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History of Dufur, Oregon

The History of Dufur
by Stu of

When settlers began to move into Oregon in 1845-1846, Samual K. Barlow had built a road which crossed the Cascade Mountains from The Dalles to Oregon City. This became known as the Barlow Road which provided a way to cross the mountains for thousands of people over the next 75 years. The road crossed Fifteen Mile Creek which is the present site of Dufur. This was a favorite resting and camping spot for travelers, however no permanent residence was taken there until 1852 when Lewis P. Henderson moved to the site. When Indian hostilities began in Walla Walla, ten families decided to join those already living in the valley along Fifteen Mile Creek. Together they built a fort about 2 miles west of the crossing for protection.

Since the settlement was located along the creek and was 15 miles from The Dalles, the area became known as Fifteen Mile Crossing. In 1863, Fifteen Mile House was erected which became a safe haven for travelers along the Barlow Road. It was basically a farm house but provided accommodations for people and animals.

In 1872, Andrew J. Dufur and his brother Enoch Burnham Dufur settled at Fifteen Mile Crossing and purchased 600 acres of land. Their primary activities were stock raising which were mainly sheep. The brotherís father, A.J. Dufur of Williamstown, Vermont later came to join them. A.J. Dufur had been active in politics while in Vermont and later became well-respected in political circles after coming to Oregon.

In 1878, the first general merchandising business was established on the north side of the creek by Chauncy A. Williams who had originally lived in Michigan. During this time, mail had to be delivered from The Dalles so Mr. Williams petitioned that a post office be added as part of his store. The story that had been passed down in the Dufur family was the scene of Mr. Williams and A.J. Dufur standing in front of what is known today as Kramerís Market arguing about what the name of the post office should be. On February 6, 1893, Dufur was the given name and has remained so until this day.

The Dufur sons platted the town site on December 10, 1880. They proved themselves to be very enterprising and the town was incorporated in February of 1893 by the Oregon Legislature. It is not clear exactly what date in February this happened as some records say it was on the 10th while the city seal is for the 6th. By 1889, Dufurís population was at 500.

In 1907, the Balch Hotel was built by Charles Balch and became the center of many social events. Mrs. Balch was Lois Dufur who was the daughter of Andrew J. Dufur Jr. In 1913, the Ingels family bought the property and continued to operate as a hotel until the mid-40ís. The hotel was eventually sold and became an apartment and rooming house until being purchased in 1988 by Howard and Pat Green. The Balch Hotel was completely restored and is listed on the National Historic Registry. It currently operates as a Bed and Breakfast.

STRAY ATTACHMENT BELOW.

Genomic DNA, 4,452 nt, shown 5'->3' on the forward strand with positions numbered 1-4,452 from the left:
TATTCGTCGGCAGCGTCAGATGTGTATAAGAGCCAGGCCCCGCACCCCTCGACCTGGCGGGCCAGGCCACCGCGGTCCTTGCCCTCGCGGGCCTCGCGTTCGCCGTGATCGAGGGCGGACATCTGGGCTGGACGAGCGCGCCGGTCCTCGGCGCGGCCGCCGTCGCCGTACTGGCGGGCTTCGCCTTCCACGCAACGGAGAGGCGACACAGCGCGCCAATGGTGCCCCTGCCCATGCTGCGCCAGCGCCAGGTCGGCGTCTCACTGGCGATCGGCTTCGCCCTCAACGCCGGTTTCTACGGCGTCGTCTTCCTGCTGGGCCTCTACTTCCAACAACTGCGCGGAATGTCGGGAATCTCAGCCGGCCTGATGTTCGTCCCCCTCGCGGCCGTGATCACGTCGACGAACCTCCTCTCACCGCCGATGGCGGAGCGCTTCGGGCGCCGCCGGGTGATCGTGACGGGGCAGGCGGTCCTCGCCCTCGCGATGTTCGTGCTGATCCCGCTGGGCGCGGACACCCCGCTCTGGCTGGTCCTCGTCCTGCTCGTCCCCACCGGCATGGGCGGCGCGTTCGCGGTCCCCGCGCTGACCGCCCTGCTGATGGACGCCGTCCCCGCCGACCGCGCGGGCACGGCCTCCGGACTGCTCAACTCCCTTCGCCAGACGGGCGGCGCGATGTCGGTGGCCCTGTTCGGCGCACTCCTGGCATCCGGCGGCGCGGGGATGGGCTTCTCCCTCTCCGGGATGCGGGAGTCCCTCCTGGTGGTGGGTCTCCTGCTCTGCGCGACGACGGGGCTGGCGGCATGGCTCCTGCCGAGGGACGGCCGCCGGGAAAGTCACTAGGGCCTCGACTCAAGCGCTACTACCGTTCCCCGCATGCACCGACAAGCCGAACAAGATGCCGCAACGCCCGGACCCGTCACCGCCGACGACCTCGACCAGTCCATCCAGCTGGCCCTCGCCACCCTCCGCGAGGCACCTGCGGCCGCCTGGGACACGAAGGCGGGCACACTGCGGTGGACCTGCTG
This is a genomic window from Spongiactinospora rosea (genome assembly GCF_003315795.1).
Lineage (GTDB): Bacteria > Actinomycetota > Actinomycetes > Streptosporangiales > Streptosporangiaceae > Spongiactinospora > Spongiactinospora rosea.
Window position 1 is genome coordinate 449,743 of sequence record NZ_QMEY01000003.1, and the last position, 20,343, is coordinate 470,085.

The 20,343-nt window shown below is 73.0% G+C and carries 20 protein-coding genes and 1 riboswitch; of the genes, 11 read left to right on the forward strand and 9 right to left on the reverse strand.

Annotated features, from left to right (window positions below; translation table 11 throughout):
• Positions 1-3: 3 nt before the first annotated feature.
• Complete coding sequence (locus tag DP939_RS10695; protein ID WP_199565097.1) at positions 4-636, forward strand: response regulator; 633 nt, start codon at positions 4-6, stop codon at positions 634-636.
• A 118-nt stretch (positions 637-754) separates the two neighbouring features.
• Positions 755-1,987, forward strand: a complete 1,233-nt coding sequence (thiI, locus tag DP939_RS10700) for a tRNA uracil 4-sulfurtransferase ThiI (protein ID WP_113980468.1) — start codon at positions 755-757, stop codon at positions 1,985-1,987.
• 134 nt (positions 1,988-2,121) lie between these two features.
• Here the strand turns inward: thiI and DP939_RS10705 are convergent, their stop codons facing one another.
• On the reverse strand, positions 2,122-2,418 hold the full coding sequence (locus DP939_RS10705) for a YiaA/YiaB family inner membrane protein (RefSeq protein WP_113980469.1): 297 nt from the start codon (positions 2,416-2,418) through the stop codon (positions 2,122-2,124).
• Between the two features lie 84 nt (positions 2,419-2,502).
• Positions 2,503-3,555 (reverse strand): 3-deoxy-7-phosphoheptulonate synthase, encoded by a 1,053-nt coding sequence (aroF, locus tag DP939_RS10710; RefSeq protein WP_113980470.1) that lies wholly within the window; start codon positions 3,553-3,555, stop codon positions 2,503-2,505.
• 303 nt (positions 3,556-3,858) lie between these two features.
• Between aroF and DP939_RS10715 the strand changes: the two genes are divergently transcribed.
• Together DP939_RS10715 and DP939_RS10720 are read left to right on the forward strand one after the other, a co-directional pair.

In 1911, a group of business men from Iowa came to Dufur with the idea of planting fruit trees. After several years of negotiations, the Dufur Orchard Co. was formed. By 1919, apples were being harvested on 4,000 acres of the hills north and west of Dufur, employing between 300 to 400 workers at harvest time. It had become known as the largest apple orchard in the world. However, climate conditions around Dufur prevented the fruit from maturing properly due to lack of moisture and eventually all the trees were removed and wheat and hay became the principle crop. There are now apples being harvested once again after productive water wells were drilled.

Dufur became a bustling town by 1920 and businesses lined up both sides of Main Street. Many social activities took place including dances, plays, basketball games, and card parties.

The Dufur Alumni Homecoming was started in 1953 by Rick Cantrell. It was felt in the community that there was a need for it and the first yearís program included a football game, a potluck dinner, a dance, and evening entertainment.

In 1971, Bob DePriest and Everett Metzentine organized the first Dufur Threshing Bee. The Threshing Bee is a two-day annual event and is held the second weekend in August. As a living history event, the wheat is actually cut and threshed as it was done in the early 1900ís. Along with the wheat harvesting, there is a Saturday parade, craft booths, entertainment, an evening steak feed, and many exhibits and demonstrations.